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The most romantic alternatives to St Valentine's Day from around the world

The mysterious Saint Valentine didn't have the monopoly on romantic love. Discover some of the wonderful traditions and legends lovers and singles alike from all around the world celebrate year after year.


According to a Chinese poem dating back some 2,600 years, there was once a weaver girl called Zhinü who fell in love with a cowherd called Niulang. The girl’s mother was the goddess of heaven and she wasn’t happy that her daughter, a fairy, had fallen for a mortal, and so she sent each to live on opposite sides of an uncrossable silver river. But one year on, on the seventh day of the seventh month of the lunar calendar, a flock of magpies formed a bridge and the star struck young lovers were reunited for one day. Today, on the seventh day of the Chinese calendar’s seventh month, young girls make wishes for marrying a good, loving husband. Needlework contests are held and paper is burned as offerings. Newly wed women sprinkle face powder around their homes and make gifts of fruit, flower and makeup to younger, unmarried girls. If it rains on this day it is said to be the tears of the separated lovers, crying in heaven, whereas a magpie sighting is considered a symbol of future happiness and faithfulness. In 2009, Google celebrated the Qixi Festival with a special Google doodle. 

Google's commemorative doodle for China's Qixi Festival


Back in Pagan times, 24th February was considered the start of spring – when birds nested and mated – and known as “the day when the birds are betrothed”. On this day, girls would gather in the woods to pick wild flowers, make snowdrop garlands and sing, and when, at sunset, they ran home, the boys would chase their favourite until they caught up for a kiss, thus announcing their engagement to the village. Maidens would also on this day collect the last remnants of snow to be melted and used in love and medicinal potions for the coming year, a tradition which has evolved into young lovers washing their faces on this day with melted snow in hope of happiness and good health. Today it is common for lovers to exchange flowers on this day, and for young women to place a spring of basil under their pillows and eat the salty bread baked by senior women in their families. It is also believed that if you step over your partner’s foot on this day, you will play the dominant role in the relationship.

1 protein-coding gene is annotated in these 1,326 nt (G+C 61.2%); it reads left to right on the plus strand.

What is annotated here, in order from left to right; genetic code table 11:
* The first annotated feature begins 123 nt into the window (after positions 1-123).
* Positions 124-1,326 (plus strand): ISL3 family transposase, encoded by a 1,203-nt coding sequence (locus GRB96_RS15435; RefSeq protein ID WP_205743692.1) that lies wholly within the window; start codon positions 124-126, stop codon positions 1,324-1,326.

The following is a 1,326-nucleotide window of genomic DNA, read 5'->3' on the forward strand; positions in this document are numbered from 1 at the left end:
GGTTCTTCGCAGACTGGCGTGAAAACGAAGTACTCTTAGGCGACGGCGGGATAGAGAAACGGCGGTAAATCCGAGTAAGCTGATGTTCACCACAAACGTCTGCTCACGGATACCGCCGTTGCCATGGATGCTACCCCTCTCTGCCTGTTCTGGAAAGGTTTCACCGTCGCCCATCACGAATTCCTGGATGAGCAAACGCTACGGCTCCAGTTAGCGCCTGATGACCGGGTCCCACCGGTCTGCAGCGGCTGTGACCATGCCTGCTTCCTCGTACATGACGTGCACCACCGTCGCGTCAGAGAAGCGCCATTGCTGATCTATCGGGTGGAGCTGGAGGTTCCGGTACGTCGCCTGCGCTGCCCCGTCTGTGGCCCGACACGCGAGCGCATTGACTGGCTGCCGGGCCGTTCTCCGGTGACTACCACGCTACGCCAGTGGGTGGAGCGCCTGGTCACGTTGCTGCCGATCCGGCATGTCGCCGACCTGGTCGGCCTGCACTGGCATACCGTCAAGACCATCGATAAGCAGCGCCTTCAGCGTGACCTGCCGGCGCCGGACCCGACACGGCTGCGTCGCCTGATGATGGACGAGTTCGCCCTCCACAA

An early spring flower coming into bloom. © PicJumbo


This modern day holiday of love once marked the beginnings of the grape harvest, when unmarried girls of Jerusalem dressed in identical white dresses and danced in the vineyards beneath the glow of a silvery moon, while hopeful bachelors looked on hoping to win the affections of their favourite (the white uniform symbolised the meaningless of material possessions in courtship and long-lasting love). It was also on this day in history (the fifteenth day of the fifth month of the fortieth year of the Hebrew calendar) that a ban would be lifted which forbade female orphans without brothers from marrying outside their tribes, as a way to prevent the loss of their families’ inherited lands. In modern times, this day is popular one for weddings, renewing vows, commitment ceremonies and proposals of marriage. Brides and grooms who marry on this day do not have to fast in the run up to their big days, as they otherwise would. Couples may use this holiday to reflect on their relationships, while singles are reminded to look below the surface when looking for a life partner. 

Grape harvest on a summer's day. © PicJumbo


This little known saint is celebrated in Wales on 25th January, the 465AD death date of a beautiful young women, the prettiest of 24 daughters, who fell in love with a handsome young prince while she was already promised to another. Distraught, she swallowed a love potion, delivered to her by an angel through her dreams, which allowed her to forget her true love. In exchange for her sacrifice she was spared a loveless marriage, and saw out her days in a convent she founded on Llanddwyn Island off the North Welsh coast of Anglesey. Visitors to the well named after her believed that the eels living in the bottom could foretell whether their relationship would be a happy one (young maidens scattered breadcrumbs then lay breadcrumbs on the surface; if the eels disturbed it, their love would remain true). It is to the existing ruins of Dwynwen's church that couples in the know make a pilgrimage on this day each year.

View along the coast towards the ruins of Eglwyseg Dwynwen, Ynys Llanddwyn, Anglesey, Gwynedd, Wales. © Visit Britain

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Main image: PicJumbo


Author: Rebecca

Rebecca lives in London with her husband, daughter and dachshund. She hopes her dating blogs for Flame Introductions will inspire you to seek out the best London and UK locations for brilliant dates, and discover some tips along the way to help you find your perfect partner.